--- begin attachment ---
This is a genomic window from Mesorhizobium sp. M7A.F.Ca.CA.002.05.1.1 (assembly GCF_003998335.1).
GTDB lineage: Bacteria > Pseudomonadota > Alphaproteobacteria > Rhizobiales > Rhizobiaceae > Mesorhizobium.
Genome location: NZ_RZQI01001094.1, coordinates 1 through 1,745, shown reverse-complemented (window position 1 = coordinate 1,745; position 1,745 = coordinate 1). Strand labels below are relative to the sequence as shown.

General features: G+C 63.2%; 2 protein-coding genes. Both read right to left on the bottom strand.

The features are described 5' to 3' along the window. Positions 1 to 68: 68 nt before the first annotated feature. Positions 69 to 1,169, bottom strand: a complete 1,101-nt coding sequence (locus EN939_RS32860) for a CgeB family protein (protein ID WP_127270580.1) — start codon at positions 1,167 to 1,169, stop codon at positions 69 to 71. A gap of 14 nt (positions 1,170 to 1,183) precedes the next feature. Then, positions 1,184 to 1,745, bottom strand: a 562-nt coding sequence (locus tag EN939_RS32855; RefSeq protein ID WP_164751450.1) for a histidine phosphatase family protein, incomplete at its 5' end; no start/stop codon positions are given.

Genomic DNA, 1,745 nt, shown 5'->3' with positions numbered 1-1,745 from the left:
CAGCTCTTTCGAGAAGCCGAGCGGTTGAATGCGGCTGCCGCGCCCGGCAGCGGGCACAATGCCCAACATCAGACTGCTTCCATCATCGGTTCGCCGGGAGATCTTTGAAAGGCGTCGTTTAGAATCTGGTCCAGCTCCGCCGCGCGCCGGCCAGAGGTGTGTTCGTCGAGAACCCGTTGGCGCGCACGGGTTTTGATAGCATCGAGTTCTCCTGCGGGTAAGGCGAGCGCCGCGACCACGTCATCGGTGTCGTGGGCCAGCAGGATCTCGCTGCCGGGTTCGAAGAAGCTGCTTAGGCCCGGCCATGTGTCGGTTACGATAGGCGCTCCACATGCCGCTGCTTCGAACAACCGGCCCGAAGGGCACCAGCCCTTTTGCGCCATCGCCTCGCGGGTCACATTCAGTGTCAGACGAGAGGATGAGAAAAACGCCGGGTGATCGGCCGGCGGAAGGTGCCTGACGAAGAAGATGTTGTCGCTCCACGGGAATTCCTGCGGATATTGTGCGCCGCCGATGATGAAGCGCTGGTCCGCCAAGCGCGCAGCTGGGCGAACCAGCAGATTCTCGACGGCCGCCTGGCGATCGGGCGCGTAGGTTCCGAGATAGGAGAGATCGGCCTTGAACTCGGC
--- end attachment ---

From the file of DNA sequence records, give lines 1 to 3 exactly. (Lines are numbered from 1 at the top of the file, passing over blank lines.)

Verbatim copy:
This is a genomic window from Mesorhizobium sp. M7A.F.Ca.CA.002.05.1.1 (assembly GCF_003998335.1).
GTDB lineage: Bacteria > Pseudomonadota > Alphaproteobacteria > Rhizobiales > Rhizobiaceae > Mesorhizobium.
Genome location: NZ_RZQI01001094.1, coordinates 1 through 1,745, shown reverse-complemented (window position 1 = coordinate 1,745; position 1,745 = coordinate 1). Strand labels below are relative to the sequence as shown.